I lost my job. Now what?
As an employment law attorney I know that losing a job can be very scary and is widely considered one of the top ten most stressful life events (along with things such as the death of a family member, divorce, and imprisonment).
What comes next? How long will I be out of work? Do I have enough money to get by until then? These are the types of questions a person asks when they lose their primary source of income. There are also legal questions they may consider. Below are answers to some common questions related to loss of employment:
- Was it legal for my boss to fire me?
While each case will depend on the particular circumstances, some general legal principles are helpful. Arizona law, A.R.S. § 23-1501, provides that, unless a written employment agreement sets forth a specific duration of time for the employment to last, either the employee or employer may terminate the relationship at any time. However, the “at will” nature of the employment relationship (meaning the employer can fire you “at will”) does not allow an employer to fire an employee where the termination is in violation of public policy or is the result of discrimination based on such reasons as race, religion, gender or age.
- When will I get my last paycheck?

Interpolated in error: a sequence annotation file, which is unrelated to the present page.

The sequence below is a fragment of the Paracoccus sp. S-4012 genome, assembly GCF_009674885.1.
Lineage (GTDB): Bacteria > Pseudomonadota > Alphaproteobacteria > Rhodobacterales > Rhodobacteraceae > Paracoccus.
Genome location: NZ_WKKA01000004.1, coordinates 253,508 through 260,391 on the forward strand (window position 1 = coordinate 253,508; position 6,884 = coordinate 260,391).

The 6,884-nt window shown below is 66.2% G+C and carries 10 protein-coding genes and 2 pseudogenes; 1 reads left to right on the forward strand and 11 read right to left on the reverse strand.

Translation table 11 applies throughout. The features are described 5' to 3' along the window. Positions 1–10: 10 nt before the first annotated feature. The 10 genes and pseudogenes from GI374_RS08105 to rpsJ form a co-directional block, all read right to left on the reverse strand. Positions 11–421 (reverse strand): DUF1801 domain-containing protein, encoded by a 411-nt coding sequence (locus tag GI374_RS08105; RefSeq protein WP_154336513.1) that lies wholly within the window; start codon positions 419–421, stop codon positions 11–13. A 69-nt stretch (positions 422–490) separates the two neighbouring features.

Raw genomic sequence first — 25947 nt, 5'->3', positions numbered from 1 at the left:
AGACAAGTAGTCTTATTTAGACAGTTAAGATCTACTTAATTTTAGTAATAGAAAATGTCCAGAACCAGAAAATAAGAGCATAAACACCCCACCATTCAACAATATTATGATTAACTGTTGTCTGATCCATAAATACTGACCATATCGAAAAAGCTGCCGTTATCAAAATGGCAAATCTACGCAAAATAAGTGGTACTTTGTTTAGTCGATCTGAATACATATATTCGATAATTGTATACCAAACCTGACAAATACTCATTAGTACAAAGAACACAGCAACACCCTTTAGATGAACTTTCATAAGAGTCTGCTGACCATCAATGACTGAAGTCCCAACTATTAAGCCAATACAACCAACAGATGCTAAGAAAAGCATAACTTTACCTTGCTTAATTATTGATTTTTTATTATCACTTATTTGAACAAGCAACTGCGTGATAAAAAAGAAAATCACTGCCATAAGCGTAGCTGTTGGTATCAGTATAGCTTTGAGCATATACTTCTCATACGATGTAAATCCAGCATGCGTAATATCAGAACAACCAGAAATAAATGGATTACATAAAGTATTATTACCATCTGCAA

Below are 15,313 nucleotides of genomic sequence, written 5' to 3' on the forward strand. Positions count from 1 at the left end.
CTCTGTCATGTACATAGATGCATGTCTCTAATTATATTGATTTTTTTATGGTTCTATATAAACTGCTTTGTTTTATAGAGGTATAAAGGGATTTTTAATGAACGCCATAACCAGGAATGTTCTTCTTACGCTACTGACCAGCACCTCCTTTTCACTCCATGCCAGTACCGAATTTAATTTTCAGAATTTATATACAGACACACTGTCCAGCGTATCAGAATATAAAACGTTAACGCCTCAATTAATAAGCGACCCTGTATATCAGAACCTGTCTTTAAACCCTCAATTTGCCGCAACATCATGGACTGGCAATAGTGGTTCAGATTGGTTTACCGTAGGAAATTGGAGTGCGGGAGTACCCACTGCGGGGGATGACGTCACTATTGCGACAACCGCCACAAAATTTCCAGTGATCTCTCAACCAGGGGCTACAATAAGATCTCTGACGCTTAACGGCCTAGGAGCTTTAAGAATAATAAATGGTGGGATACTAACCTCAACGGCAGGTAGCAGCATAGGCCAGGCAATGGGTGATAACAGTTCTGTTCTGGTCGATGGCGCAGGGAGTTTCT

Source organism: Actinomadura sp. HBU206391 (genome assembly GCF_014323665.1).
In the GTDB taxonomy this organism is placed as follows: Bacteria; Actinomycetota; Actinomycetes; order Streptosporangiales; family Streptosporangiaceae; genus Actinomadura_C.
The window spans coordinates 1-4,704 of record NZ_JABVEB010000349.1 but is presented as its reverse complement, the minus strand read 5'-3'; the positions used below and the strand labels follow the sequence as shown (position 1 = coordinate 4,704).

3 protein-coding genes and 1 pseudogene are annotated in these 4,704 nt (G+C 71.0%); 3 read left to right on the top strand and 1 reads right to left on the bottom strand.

If you were fired or laid off, your employer is required to pay all wages due to you by the earliest of (1) seven working days or (2) the end of the next pay period. See A.R.S. § 23-353.
- Am I entitled to my accrued vacation/sick time?
A fired employee is entitled to all non-discretionary compensation that he “has a reasonable expectation to be paid.” A.R.S. § 23-350. Typically, if it is the employer’s policy to pay terminated employees for their accrued paid time off (PTO), then you are entitled to that compensation. However, if the company policy and practice is to not pay terminated employees for their accrued PTO, you will not be entitled to it.
- If my employer does not pay me all of the money I am owed, what can I do?
If an employer fails to pay the money it owes to a fired employee, then the employee has the right to sue to recover the money. In some cases, the employee can recover “treble damages,” or three times the amount due. For cases where the unpaid wages are $5,000 or less, a person may file a wage claim with the Labor Department, part of the Industrial Commission of Arizona.
- How soon must I act if I want to bring an action to recover unpaid wages?
The statute of limitations for bringing a case for unpaid wages is one year. Different time limitations may apply if you believe you have a claim based on discrimination and/or if you were a public employee, and it is important to meet with an attorney promptly upon termination if you believe you may have a claim against your employer.
These are only some of the questions you may have if you have been terminated from your job. We can discuss these and others with you in detail at your convenience. While losing a job is challenging, we hope to help relieve the stress by navigating the legal issues that may arise. Please call us today, we would be happy to meet with you to discuss your case. We can be reached at at (480) 833-1113.
Attorney Profile: Nathaniel H. Wadsworth,